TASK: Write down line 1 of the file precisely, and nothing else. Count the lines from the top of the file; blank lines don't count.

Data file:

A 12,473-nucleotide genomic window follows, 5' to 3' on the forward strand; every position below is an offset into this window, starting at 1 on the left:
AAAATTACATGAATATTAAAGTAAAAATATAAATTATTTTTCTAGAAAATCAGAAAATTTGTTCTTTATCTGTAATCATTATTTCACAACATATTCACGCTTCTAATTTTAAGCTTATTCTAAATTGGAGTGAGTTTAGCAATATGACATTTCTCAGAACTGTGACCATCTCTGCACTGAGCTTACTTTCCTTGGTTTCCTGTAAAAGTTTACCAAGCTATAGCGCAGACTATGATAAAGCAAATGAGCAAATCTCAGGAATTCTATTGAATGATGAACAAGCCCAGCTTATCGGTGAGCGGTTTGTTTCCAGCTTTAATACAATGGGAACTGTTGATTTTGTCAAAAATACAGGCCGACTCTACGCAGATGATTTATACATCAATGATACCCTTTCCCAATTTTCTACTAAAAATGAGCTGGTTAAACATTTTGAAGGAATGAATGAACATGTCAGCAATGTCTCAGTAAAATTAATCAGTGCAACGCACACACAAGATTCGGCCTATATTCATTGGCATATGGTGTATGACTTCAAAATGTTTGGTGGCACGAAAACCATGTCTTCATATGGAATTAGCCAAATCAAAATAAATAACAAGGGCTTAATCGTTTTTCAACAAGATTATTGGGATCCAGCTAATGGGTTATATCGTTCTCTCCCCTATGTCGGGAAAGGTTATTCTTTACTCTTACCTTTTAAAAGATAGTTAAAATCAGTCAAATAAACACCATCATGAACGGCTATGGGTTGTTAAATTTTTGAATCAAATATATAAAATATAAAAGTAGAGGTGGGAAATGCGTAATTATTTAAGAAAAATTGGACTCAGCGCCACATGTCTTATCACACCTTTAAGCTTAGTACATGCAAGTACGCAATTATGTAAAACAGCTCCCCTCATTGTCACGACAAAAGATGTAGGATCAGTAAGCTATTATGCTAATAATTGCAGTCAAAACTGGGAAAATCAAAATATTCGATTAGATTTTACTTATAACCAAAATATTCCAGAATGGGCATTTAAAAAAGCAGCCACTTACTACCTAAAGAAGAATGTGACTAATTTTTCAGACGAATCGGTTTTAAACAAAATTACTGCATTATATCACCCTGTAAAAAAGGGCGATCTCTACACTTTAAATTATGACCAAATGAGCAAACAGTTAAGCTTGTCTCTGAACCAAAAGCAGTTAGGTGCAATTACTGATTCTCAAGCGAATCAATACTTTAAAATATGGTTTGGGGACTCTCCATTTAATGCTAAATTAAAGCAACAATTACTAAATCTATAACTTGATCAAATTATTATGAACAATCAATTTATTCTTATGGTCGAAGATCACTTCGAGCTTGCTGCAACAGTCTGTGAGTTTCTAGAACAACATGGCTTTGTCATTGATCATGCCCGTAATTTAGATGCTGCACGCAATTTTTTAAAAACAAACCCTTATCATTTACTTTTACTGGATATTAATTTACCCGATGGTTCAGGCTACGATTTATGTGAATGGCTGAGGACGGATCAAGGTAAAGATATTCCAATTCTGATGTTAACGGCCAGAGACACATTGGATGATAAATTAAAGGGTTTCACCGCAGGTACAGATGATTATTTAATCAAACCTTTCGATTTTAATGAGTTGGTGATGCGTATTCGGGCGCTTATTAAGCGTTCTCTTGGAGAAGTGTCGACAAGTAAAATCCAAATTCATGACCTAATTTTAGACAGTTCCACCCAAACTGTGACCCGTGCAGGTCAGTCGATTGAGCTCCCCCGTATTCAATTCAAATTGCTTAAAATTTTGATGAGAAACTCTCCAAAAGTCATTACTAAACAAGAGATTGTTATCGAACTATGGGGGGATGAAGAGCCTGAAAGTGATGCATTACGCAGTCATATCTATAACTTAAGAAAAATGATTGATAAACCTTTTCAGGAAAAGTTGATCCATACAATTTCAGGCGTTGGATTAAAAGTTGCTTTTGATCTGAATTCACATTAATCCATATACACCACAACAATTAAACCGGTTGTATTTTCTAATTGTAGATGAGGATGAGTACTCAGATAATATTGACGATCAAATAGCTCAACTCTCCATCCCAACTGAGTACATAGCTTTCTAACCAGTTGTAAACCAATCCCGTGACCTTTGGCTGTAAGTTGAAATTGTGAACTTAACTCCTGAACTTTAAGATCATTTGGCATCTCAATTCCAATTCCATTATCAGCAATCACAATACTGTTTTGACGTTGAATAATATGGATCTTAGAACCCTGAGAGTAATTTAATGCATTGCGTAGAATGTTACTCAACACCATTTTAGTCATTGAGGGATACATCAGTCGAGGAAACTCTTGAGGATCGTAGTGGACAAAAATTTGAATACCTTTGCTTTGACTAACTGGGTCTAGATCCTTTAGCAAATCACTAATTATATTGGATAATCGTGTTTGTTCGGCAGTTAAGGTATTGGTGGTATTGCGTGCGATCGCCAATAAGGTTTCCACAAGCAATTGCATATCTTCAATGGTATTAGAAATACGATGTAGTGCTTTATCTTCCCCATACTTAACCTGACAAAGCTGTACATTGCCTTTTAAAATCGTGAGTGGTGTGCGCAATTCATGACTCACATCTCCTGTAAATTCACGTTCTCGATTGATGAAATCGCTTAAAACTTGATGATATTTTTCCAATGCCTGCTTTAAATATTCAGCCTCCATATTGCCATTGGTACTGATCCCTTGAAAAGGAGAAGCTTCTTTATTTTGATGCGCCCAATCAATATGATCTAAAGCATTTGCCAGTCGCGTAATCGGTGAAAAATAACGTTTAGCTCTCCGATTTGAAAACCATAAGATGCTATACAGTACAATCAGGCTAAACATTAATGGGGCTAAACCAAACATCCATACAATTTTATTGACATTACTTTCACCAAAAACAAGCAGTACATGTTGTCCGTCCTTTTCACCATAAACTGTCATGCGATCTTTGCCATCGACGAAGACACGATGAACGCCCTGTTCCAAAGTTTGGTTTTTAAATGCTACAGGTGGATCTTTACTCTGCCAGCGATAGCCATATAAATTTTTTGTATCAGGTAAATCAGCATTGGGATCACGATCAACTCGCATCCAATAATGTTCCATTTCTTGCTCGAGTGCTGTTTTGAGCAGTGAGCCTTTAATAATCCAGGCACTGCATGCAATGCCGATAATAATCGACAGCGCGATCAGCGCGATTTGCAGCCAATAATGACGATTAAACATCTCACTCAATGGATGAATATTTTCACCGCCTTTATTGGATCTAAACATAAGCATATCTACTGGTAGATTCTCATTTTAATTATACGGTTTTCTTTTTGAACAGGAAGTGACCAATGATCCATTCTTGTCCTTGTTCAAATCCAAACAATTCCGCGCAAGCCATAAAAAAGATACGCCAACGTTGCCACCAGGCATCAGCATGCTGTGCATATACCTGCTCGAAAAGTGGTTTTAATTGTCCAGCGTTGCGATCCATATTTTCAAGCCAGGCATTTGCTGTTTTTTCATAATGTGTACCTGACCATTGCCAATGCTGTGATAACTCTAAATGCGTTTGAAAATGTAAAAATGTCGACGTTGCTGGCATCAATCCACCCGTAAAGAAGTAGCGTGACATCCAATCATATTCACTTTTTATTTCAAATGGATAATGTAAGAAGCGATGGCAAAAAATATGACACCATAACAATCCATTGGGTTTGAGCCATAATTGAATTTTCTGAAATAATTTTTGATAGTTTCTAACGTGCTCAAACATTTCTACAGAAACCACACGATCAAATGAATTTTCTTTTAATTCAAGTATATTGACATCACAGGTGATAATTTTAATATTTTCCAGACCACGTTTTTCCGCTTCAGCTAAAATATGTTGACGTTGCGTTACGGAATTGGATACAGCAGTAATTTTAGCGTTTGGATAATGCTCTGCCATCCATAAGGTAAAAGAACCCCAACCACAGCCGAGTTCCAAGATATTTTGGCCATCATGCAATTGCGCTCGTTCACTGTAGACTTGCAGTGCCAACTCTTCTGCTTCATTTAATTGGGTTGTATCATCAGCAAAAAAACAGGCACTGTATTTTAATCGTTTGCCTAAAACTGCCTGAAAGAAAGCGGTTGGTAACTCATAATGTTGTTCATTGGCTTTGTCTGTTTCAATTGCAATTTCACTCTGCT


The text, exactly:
A 12,473-nucleotide genomic window follows, 5' to 3' on the forward strand; every position below is an offset into this window, starting at 1 on the left: